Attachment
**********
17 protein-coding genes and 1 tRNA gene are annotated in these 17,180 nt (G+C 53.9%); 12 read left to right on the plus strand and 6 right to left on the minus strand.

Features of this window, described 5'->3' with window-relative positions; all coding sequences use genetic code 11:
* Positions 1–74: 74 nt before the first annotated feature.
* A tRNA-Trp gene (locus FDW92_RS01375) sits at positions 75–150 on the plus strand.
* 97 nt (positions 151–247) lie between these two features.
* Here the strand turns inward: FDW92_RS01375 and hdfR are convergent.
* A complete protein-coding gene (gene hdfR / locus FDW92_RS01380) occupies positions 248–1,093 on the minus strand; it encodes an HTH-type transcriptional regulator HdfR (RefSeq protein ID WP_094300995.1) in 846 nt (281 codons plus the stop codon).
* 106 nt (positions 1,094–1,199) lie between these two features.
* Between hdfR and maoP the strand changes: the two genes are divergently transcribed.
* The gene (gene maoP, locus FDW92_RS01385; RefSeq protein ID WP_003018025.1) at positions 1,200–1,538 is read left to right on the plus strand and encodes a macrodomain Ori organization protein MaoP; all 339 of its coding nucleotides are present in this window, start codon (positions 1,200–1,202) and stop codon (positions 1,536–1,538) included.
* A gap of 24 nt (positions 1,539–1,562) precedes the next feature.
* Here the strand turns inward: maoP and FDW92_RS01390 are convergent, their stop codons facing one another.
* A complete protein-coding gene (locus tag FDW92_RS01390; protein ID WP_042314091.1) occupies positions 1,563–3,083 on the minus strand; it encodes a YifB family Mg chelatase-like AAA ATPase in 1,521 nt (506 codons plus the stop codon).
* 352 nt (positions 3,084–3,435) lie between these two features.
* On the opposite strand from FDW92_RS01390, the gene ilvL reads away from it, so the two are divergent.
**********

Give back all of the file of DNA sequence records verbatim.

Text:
17 protein-coding genes and 1 tRNA gene are annotated in these 17,180 nt (G+C 53.9%); 12 read left to right on the plus strand and 6 right to left on the minus strand.

Features of this window, described 5'->3' with window-relative positions; all coding sequences use genetic code 11:
* Positions 1–74: 74 nt before the first annotated feature.
* A tRNA-Trp gene (locus FDW92_RS01375) sits at positions 75–150 on the plus strand.
* 97 nt (positions 151–247) lie between these two features.
* Here the strand turns inward: FDW92_RS01375 and hdfR are convergent.
* A complete protein-coding gene (gene hdfR / locus FDW92_RS01380) occupies positions 248–1,093 on the minus strand; it encodes an HTH-type transcriptional regulator HdfR (RefSeq protein ID WP_094300995.1) in 846 nt (281 codons plus the stop codon).
* 106 nt (positions 1,094–1,199) lie between these two features.
* Between hdfR and maoP the strand changes: the two genes are divergently transcribed.
* The gene (gene maoP, locus FDW92_RS01385; RefSeq protein ID WP_003018025.1) at positions 1,200–1,538 is read left to right on the plus strand and encodes a macrodomain Ori organization protein MaoP; all 339 of its coding nucleotides are present in this window, start codon (positions 1,200–1,202) and stop codon (positions 1,536–1,538) included.
* A gap of 24 nt (positions 1,539–1,562) precedes the next feature.
* Here the strand turns inward: maoP and FDW92_RS01390 are convergent, their stop codons facing one another.
* A complete protein-coding gene (locus tag FDW92_RS01390; protein ID WP_042314091.1) occupies positions 1,563–3,083 on the minus strand; it encodes a YifB family Mg chelatase-like AAA ATPase in 1,521 nt (506 codons plus the stop codon).
* 352 nt (positions 3,084–3,435) lie between these two features.
* On the opposite strand from FDW92_RS01390, the gene ilvL reads away from it, so the two are divergent.